184.108.40.206 Personal Responsibility for Moral Choices
Everyone has personal responsibility for moral choices; others can issue instructions or offer guidance, but they can’t be held responsible.
Moral choices have to be made by each individual, balancing all the different issues, on a case-by-case basis – as described in A.C. Grayling’s article, The importance of gentlemanly politicians, when referring to Aristotle’s concept of the “ideally ethical individual”:
“He (predictably “he”) is a deeply thoughtful individual who works out, for each situation of dilemma he finds himself in, the middle path between opposing vices.”
Although religious leaders can help with some of these interpretations, possibly through religious courts as mentioned in the next chapter (5.3.3), all are human and fallible. Scholars often disagree with each other. The final responsibility has to be personal because each person is in a unique situation, in terms of their relationships with family and community, and has to live with whatever choice is made.
Michael Oakeshott, in an essay entitled Religion and the Moral Life from his book Religion, Politics and the Moral Life, wrote:
“An order imposed by God otherwise than through our own sense of right … would be no true moral order. Nothing is morally observed which is done as the exaction of God’s will. It must, even if it be only in submission, be the expression of our own.”
He argued that morality is meaningless without autonomy. Unquestioning obedience to a single religious leader is an abandonment of personal responsibility for moral choices. It debases that leader’s followers to the amoral status of robots. A religious scholar may have acquired learning which would help with giving good advice, but scholarship alone does not guarantee good character or prevent a person from giving bad or antisocial advice. It is possible to ask different people for advice and choose to follow leaders who are not in conflict with the society they live in. An autonomous individual is responsible for choosing which advice to follow.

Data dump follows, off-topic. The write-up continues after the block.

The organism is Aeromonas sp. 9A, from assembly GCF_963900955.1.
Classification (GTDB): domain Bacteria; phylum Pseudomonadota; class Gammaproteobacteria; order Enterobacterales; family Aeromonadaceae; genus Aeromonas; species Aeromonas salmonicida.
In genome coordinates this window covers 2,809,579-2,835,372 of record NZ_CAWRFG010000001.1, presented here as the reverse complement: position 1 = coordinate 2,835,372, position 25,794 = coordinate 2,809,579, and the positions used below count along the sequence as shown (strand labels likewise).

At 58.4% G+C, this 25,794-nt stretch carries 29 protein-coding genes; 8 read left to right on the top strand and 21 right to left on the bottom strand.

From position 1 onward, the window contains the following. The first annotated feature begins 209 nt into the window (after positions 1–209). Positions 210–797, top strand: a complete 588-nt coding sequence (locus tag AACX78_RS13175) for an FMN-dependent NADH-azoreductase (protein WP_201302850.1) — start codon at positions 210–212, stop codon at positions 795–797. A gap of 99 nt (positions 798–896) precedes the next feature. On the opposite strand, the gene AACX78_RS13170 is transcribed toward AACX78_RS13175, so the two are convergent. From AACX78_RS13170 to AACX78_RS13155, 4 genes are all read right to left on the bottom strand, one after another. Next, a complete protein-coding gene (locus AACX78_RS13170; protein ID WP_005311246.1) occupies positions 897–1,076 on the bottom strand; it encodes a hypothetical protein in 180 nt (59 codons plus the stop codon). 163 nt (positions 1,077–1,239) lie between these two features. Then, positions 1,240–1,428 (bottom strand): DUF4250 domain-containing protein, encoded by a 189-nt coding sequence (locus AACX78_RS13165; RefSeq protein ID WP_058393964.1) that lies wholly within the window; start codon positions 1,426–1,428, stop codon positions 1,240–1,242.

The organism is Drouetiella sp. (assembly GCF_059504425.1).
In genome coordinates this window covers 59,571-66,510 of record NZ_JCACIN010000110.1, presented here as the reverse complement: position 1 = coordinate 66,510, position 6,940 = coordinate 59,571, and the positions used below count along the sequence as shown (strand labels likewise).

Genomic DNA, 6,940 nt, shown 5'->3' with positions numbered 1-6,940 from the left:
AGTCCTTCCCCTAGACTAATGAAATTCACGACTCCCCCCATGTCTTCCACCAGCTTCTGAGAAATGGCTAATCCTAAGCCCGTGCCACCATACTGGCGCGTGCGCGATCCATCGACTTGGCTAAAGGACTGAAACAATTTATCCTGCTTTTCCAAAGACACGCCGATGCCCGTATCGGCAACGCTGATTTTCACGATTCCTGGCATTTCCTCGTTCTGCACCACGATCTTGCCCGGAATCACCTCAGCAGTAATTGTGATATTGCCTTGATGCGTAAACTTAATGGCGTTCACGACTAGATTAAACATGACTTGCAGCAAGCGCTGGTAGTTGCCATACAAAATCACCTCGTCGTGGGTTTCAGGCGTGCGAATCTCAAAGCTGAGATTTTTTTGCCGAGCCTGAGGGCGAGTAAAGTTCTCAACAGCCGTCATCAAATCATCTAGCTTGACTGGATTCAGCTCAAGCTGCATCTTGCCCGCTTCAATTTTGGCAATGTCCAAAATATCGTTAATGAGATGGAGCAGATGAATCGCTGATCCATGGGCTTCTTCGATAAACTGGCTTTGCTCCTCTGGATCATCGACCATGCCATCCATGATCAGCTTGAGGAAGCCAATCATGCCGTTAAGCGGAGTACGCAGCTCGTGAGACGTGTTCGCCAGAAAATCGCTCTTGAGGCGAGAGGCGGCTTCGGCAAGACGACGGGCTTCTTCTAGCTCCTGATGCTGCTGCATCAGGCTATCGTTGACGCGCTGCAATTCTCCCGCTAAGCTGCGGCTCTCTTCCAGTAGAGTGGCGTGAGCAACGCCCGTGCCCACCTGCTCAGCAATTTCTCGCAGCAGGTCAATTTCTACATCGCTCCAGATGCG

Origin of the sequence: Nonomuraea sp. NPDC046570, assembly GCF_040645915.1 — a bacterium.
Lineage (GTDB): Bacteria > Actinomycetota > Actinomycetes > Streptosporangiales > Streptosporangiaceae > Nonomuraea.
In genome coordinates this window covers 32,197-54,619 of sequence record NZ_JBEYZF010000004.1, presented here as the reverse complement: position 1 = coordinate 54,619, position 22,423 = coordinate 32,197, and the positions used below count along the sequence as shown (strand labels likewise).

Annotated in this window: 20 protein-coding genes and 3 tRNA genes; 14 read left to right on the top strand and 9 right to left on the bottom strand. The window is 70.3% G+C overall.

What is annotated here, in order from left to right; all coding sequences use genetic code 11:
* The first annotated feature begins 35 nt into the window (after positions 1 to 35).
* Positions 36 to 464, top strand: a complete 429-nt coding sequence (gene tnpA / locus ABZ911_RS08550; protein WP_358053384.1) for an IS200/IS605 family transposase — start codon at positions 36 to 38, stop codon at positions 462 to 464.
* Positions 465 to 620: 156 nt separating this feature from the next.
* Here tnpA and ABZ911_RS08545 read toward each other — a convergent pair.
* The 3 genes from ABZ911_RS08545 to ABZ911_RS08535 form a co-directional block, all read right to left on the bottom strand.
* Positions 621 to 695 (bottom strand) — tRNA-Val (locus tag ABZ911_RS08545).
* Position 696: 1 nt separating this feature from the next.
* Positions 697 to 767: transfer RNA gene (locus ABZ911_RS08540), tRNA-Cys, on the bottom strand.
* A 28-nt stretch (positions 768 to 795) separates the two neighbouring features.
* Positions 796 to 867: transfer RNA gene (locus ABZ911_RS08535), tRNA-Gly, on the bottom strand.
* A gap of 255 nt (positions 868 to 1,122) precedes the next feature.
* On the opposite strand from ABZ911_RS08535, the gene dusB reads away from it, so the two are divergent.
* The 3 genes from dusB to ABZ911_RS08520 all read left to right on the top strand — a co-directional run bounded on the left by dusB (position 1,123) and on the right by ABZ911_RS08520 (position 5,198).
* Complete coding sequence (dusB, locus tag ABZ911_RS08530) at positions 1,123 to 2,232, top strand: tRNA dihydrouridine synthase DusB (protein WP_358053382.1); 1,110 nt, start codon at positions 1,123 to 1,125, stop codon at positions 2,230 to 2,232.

Following the Golden Rule avoids upsetting other people, so it should always take precedence – which is a position that all religions have formally endorsed (220.127.116.11). Choosing a path which conflicts with socially-acceptable behaviour is not, therefore, sanctioned by anybody’s God and it is antisocial. It is a sad irony that so many people have used religion as an excuse for violence even though that same religion forbids it.
This page is intended to form part of Edition 4 of the Patterns of Power series of books. An archived copy of it is held at https://www.patternsofpower.org/edition04/4443.htm